As It Happens·Q&A

Defence minister cites Russian aggression as factor in $5B upgrade to continental defence

Defence Minister Anita Anand says the “threat environment” has changed in Canada, and so, too, much the country’s defence capabilities.

Anita Anand says Canada must ramp up defence in face of changing ‘threat environment’

National Defence Minister Anita Anand announced on Monday that the federal government will spend $4.9 billion to modernize NORAD, the continental defence system Canada operates with the U.S. (Sean Kilpatrick/The Canadian Press)

Story Transcript

Defence Minister Anita Anand says the "threat environment" has changed in Canada, and so, too, much the country's defence capabilities.

Anand announced on Monday that Canada will spend $4.9 billion over the next six years to modernize the decades-old continental defence system that Canada operates alongside the United States through the North American Aerospace Defence Command (NORAD).

A major part of this overhaul will include replacing the current North Warning System —  a chain of radar stations in the North — with the more sophisticated Northern Surveillance System.

The aging infrastructure was originally designed to watch out for Soviet bombers. The Liberal government first announced plans to update it in the 2021 federal budget.

Anand spoke to As It Happens guest host Tom Harrington about the announcement. Here is part of their conversation.

Minister Anand, you've pledged billions today for this upgrade to NORAD. What threat are we dealing with here? 

As autocracies like Russia threaten the rules-based international order that has protected us for decades, as our climate changes and as our competitors develop new technologies like hypersonic weapons and advanced cruise missiles, there is a pressing need to modernize Canada's NORAD capabilities.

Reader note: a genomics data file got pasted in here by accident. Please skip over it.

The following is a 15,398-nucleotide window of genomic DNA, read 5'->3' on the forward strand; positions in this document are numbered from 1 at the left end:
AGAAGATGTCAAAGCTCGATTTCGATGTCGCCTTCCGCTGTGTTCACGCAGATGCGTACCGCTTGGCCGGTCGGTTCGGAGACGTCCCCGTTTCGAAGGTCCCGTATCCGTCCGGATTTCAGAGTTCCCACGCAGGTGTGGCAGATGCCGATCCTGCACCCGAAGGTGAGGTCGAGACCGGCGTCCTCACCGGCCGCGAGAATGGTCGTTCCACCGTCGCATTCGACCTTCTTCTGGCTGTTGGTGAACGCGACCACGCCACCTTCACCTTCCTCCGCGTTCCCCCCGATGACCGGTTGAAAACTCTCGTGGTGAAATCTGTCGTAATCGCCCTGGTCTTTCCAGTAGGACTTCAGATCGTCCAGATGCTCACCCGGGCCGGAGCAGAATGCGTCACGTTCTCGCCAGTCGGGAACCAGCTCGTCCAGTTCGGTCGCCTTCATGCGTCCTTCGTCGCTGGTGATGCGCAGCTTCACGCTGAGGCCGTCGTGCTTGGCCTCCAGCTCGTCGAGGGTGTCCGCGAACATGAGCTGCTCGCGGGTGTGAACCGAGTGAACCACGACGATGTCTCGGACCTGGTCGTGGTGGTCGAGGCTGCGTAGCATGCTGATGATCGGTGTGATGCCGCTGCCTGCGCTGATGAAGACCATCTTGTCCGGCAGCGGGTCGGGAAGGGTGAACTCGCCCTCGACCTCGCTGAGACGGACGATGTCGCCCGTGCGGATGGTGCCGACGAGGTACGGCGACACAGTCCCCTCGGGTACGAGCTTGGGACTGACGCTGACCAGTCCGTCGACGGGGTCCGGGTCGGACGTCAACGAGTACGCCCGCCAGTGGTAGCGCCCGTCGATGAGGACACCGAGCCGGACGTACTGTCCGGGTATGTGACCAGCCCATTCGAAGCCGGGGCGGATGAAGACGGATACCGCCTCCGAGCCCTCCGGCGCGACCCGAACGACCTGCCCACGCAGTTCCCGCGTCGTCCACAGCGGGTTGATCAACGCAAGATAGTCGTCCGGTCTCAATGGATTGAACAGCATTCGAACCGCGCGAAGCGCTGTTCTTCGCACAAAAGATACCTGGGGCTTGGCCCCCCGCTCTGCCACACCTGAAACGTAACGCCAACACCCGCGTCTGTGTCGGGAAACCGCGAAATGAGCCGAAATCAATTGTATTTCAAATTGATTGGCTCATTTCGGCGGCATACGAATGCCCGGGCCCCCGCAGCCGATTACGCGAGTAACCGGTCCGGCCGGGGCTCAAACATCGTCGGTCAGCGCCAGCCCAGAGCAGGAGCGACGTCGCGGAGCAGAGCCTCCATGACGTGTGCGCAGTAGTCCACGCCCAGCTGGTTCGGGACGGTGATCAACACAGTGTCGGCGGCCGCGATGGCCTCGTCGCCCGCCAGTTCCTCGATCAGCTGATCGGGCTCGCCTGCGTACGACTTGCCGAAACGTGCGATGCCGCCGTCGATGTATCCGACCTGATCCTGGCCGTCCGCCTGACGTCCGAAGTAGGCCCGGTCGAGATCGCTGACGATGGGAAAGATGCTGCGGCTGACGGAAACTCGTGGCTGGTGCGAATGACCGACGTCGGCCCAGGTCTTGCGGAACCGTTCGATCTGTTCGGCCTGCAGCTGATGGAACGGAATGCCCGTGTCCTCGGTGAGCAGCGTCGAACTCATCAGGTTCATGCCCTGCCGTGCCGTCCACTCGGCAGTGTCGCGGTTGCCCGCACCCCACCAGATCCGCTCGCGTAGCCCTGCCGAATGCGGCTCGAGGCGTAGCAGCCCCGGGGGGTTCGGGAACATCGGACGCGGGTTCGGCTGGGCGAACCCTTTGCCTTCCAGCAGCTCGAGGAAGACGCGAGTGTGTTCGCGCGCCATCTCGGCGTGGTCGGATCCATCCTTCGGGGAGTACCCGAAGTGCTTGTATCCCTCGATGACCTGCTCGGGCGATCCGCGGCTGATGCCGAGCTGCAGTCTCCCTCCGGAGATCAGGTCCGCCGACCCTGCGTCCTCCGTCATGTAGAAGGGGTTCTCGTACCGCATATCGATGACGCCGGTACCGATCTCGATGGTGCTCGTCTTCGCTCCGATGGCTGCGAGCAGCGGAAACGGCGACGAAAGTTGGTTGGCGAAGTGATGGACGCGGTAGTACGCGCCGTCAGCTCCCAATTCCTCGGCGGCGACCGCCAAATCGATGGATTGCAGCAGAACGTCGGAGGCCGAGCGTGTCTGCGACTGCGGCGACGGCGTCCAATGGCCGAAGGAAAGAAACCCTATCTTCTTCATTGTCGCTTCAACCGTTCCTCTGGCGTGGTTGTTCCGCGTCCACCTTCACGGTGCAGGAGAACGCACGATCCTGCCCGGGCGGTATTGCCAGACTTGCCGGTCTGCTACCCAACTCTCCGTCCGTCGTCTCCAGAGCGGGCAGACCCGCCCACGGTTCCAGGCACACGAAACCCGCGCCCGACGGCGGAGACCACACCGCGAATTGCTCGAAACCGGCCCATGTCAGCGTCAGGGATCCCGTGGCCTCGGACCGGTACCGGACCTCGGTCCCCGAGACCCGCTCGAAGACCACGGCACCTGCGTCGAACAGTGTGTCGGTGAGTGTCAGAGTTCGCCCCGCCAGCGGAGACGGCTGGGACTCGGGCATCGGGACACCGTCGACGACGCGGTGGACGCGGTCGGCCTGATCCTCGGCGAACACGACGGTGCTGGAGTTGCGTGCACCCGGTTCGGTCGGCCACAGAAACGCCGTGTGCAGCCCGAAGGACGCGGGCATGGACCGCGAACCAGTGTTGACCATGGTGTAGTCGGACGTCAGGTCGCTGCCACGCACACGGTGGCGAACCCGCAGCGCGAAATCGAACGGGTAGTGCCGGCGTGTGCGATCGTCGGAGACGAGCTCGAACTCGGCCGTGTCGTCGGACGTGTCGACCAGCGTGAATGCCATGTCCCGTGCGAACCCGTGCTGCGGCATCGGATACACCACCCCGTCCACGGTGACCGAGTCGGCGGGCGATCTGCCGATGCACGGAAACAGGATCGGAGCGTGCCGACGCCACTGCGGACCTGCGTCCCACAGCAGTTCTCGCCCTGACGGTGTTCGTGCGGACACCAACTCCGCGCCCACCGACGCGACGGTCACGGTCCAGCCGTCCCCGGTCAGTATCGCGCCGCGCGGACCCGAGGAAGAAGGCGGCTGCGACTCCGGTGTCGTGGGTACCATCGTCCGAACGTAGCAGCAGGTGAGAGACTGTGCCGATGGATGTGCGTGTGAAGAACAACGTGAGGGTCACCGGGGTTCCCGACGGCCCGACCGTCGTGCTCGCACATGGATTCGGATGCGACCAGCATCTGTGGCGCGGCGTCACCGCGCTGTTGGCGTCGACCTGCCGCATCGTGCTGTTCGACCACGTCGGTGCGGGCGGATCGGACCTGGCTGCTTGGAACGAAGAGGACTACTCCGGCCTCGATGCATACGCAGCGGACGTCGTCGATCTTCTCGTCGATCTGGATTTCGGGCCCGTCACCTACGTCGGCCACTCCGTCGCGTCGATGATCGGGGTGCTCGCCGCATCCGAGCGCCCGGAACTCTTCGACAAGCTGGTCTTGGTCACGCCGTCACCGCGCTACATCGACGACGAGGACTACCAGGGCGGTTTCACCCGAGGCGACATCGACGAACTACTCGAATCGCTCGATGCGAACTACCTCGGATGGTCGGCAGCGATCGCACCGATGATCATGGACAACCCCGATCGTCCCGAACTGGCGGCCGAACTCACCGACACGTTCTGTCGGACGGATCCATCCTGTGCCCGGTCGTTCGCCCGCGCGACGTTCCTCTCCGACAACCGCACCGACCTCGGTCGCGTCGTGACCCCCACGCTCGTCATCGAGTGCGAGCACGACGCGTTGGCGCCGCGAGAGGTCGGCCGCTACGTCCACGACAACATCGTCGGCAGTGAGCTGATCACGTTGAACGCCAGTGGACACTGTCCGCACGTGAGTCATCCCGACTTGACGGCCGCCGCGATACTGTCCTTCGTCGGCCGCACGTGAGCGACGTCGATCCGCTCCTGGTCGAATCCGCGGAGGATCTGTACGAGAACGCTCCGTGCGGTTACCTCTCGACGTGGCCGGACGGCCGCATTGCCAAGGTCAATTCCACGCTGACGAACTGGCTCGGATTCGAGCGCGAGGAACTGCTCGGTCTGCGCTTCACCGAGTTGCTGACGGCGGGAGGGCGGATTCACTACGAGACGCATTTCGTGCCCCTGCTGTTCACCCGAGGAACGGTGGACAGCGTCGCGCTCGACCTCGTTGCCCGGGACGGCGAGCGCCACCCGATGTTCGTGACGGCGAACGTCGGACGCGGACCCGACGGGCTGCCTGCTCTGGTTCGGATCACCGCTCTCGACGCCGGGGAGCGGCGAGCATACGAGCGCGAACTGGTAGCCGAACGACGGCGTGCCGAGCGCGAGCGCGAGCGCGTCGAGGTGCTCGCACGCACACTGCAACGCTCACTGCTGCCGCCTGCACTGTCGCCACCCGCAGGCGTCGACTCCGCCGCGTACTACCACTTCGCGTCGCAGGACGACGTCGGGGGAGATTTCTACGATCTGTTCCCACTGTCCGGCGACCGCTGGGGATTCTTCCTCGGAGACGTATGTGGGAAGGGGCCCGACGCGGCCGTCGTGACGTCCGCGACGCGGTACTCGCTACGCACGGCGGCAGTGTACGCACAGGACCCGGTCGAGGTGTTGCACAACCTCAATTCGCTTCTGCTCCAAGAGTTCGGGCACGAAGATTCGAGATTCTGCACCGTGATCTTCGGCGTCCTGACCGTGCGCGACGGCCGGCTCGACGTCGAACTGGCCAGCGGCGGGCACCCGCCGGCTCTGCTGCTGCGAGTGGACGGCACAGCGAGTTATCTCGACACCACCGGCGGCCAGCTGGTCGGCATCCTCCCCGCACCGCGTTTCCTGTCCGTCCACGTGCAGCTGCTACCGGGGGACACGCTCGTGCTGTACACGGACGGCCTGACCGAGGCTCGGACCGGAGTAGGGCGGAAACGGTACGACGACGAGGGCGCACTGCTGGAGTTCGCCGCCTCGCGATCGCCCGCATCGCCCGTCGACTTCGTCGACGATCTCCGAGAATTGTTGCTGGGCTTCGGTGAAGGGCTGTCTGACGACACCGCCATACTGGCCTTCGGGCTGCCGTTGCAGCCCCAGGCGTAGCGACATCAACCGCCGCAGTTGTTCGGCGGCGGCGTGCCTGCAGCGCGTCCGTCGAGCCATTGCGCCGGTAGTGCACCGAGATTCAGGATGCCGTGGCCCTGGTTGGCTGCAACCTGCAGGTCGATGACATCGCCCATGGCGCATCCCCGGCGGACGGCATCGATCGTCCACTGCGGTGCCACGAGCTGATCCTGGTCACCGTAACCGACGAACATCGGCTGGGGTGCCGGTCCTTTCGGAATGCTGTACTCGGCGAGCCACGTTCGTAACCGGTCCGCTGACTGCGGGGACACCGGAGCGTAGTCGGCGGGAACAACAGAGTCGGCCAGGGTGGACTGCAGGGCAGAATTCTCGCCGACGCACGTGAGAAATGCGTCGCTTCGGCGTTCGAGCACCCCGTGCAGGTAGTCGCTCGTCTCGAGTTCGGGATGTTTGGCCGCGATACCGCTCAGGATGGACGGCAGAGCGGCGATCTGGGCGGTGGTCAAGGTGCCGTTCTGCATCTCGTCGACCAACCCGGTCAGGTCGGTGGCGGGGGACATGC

The radar system, as it is now, hasn't been upgraded in decades. And even your own military leaders say it's no longer adequate. Why is this happening now as opposed to five, 10 years ago? 

So the announcement today is really the unwritten chapter of our defence policy of 2017. It is based on an understanding of the current threat environment. It is based on an understanding that we need to engage with Indigenous and northern communities in modernizing NORAD. It is based on an understanding that the threat environment has changed and we need to ensure the Canadian Armed Forces are equipped to respond in the correct manner. 

WATCH | Security experts weigh in on NORAD overhaul:

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Canada's steps to modernize the continental missile defence system is a positive move but there still appear to be gaps in the security plan, says Rob Huebert, an associate professor of political science at the University of Calgary.

As you said, military technology is always evolving. Yet for many, it feels like Canada's always playing catch-up. Why is that? 

Actually, the thrust of the announcement today is that we will be two steps ahead rather than behind. 

We are investing in technologies across the board relating to detection, relating to decision-making, relating to defensive capabilities, relating to science and technology, and really funding research and development as well. 

There are well-documented cases … in [the Department of National Defence] about procurement, whether it's, you know, submarines, fighter jets, that sort of thing. How do you ensure that this project doesn't get bogged down with procuring the things that are needed? 

We need to make sure that procurement processes are efficient and effective. But I want to say at the same time that this is a 20-year plan that will deliver new capabilities to keep Canadians safe for decades. Many capabilities that I have announced will come online in a much shorter period of time. For example, the air-to-air missiles that will be compatible with our future fighters. 

I'm going to work very closely with Minister [Filomena] Tassi at Public Services and Procurement to ensure the timely delivery of these procurements. And we will hire new procurement specialists to ensure that these new capabilities are delivered on time and on budget.